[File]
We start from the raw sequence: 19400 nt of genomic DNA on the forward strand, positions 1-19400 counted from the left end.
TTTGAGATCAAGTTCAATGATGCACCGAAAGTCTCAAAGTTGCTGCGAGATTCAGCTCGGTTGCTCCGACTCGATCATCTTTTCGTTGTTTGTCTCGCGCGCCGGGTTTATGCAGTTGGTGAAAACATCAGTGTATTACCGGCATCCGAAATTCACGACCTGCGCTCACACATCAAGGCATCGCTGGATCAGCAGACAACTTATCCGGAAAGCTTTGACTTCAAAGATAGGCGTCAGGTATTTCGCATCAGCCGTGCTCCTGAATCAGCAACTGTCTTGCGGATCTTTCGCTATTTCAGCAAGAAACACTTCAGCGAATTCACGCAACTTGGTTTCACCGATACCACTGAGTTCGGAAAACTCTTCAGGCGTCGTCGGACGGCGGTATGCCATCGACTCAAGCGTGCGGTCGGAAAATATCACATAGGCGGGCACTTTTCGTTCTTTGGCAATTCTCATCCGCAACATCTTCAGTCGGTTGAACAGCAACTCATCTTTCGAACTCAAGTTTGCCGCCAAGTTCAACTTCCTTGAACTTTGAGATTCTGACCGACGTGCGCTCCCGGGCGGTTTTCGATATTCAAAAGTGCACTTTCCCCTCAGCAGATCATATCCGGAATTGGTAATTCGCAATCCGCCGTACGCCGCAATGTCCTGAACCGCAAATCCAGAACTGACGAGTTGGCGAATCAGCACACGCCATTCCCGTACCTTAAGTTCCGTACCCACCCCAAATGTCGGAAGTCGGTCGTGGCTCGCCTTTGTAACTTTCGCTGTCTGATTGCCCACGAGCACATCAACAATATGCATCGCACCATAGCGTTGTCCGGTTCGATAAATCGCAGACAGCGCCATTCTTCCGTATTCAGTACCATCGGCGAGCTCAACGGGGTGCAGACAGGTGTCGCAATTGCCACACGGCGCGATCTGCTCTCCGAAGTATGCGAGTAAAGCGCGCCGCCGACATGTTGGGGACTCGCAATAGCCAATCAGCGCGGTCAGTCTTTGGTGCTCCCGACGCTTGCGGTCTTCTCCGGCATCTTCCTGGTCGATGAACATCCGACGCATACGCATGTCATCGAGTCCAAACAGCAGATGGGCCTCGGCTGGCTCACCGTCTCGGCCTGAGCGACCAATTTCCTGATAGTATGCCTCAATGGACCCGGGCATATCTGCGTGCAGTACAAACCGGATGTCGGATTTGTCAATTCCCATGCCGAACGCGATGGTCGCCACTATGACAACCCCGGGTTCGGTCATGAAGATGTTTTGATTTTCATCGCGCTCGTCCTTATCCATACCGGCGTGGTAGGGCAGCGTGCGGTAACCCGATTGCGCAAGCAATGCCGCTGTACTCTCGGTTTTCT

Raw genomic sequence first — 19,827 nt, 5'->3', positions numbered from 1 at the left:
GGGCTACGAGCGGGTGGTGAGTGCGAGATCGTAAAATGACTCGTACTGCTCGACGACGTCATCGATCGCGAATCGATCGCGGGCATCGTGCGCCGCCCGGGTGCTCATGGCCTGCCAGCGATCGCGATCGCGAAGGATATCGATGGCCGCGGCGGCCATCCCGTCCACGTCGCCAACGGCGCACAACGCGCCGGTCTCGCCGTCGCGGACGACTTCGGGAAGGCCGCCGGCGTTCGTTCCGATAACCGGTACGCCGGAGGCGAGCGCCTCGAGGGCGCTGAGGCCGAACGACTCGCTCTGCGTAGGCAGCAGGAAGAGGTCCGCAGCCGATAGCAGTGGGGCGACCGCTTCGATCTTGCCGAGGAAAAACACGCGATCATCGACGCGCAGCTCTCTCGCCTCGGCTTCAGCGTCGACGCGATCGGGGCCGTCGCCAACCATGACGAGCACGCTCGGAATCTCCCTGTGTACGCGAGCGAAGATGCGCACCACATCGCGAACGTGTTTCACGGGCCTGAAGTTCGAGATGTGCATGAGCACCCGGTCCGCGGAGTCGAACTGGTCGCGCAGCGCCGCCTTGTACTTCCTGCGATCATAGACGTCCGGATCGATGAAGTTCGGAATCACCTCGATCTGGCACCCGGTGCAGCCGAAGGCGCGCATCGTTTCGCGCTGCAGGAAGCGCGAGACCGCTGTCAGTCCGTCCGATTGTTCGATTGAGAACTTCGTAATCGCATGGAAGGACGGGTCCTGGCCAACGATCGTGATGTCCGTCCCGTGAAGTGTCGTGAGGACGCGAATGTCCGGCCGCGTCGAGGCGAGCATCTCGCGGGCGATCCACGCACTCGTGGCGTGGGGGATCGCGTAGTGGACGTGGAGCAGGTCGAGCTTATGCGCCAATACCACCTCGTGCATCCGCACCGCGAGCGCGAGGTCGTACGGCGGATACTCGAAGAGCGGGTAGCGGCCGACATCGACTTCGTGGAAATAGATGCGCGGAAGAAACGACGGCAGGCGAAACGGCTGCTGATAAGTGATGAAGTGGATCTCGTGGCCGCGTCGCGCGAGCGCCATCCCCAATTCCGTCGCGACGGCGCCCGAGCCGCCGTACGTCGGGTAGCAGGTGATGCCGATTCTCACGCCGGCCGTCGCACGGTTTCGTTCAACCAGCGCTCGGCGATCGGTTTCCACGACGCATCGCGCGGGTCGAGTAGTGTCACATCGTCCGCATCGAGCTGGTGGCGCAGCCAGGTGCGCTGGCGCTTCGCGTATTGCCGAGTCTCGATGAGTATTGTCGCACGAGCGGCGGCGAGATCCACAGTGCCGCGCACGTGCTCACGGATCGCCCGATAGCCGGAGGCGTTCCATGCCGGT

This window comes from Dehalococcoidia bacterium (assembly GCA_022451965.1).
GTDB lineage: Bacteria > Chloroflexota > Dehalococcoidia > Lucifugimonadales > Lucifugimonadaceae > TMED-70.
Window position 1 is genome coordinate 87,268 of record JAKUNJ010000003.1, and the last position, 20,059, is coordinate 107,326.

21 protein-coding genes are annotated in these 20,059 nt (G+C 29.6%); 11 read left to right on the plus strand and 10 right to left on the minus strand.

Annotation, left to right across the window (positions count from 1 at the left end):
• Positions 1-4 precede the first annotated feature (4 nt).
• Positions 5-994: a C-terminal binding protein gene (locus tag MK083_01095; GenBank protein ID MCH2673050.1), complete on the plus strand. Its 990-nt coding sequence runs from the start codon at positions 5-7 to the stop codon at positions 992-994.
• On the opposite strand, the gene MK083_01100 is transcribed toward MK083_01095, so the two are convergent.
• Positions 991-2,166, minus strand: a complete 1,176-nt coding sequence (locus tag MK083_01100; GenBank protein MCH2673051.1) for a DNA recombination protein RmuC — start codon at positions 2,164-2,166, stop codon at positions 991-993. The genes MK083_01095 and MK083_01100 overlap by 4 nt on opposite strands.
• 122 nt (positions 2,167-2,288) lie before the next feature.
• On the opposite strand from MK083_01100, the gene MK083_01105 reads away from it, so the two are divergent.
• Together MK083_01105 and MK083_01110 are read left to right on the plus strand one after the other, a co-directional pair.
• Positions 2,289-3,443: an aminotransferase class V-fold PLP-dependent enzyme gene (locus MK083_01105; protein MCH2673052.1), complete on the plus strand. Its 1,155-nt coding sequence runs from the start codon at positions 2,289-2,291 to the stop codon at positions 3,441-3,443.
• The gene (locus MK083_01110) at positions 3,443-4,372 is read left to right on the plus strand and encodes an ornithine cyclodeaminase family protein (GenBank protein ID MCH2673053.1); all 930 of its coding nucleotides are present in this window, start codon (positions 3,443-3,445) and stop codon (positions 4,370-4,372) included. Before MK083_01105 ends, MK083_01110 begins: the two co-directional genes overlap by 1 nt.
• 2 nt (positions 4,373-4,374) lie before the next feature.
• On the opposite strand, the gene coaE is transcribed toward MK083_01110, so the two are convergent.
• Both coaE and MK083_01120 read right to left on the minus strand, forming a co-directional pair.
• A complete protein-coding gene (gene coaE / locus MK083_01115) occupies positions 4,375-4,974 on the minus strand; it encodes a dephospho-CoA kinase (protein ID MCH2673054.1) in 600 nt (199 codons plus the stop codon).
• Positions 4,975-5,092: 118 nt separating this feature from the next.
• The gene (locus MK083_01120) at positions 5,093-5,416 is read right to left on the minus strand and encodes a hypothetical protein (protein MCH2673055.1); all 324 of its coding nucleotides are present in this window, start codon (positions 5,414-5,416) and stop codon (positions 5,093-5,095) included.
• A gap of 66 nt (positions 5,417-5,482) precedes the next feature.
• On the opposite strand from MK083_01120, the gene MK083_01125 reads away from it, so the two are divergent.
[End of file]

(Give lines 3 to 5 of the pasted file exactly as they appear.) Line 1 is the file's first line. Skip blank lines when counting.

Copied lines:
Raw genomic sequence first — 19,827 nt, 5'->3', positions numbered from 1 at the left:
GGGCTACGAGCGGGTGGTGAGTGCGAGATCGTAAAATGACTCGTACTGCTCGACGACGTCATCGATCGCGAATCGATCGCGGGCATCGTGCGCCGCCCGGGTGCTCATGGCCTGCCAGCGATCGCGATCGCGAAGGATATCGATGGCCGCGGCGGCCATCCCGTCCACGTCGCCAACGGCGCACAACGCGCCGGTCTCGCCGTCGCGGACGACTTCGGGAAGGCCGCCGGCGTTCGTTCCGATAACCGGTACGCCGGAGGCGAGCGCCTCGAGGGCGCTGAGGCCGAACGACTCGCTCTGCGTAGGCAGCAGGAAGAGGTCCGCAGCCGATAGCAGTGGGGCGACCGCTTCGATCTTGCCGAGGAAAAACACGCGATCATCGACGCGCAGCTCTCTCGCCTCGGCTTCAGCGTCGACGCGATCGGGGCCGTCGCCAACCATGACGAGCACGCTCGGAATCTCCCTGTGTACGCGAGCGAAGATGCGCACCACATCGCGAACGTGTTTCACGGGCCTGAAGTTCGAGATGTGCATGAGCACCCGGTCCGCGGAGTCGAACTGGTCGCGCAGCGCCGCCTTGTACTTCCTGCGATCATAGACGTCCGGATCGATGAAGTTCGGAATCACCTCGATCTGGCACCCGGTGCAGCCGAAGGCGCGCATCGTTTCGCGCTGCAGGAAGCGCGAGACCGCTGTCAGTCCGTCCGATTGTTCGATTGAGAACTTCGTAATCGCATGGAAGGACGGGTCCTGGCCAACGATCGTGATGTCCGTCCCGTGAAGTGTCGTGAGGACGCGAATGTCCGGCCGCGTCGAGGCGAGCATCTCGCGGGCGATCCACGCACTCGTGGCGTGGGGGATCGCGTAGTGGACGTGGAGCAGGTCGAGCTTATGCGCCAATACCACCTCGTGCATCCGCACCGCGAGCGCGAGGTCGTACGGCGGATACTCGAAGAGCGGGTAGCGGCCGACATCGACTTCGTGGAAATAGATGCGCGGAAGAAACGACGGCAGGCGAAACGGCTGCTGATAAGTGATGAAGTGGATCTCGTGGCCGCGTCGCGCGAGCGCCATCCCCAATTCCGTCGCGACGGCGCCCGAGCCGCCGTACGTCGGGTAGCAGGTGATGCCGATTCTCACGCCGGCCGTCGCACGGTTTCGTTCAACCAGCGCTCGGCGATCGGTTTCCACGACGCATCGCGCGGGTCGAGTAGTGTCACATCGTCCGCATCGAGCTGGTGGCGCAGCCAGGTGCGCTGGCGCTTCGCGTATTGCCGAGTCTCGATGAGTATTGTCGCACGAGCGGCGGCGAGATCCACAGTGCCGCGCACGTGCTCACGGATCGCCCGATAGCCGGAGGCGTTCCATGCCGGT

This window comes from Dehalococcoidia bacterium (assembly GCA_022451965.1).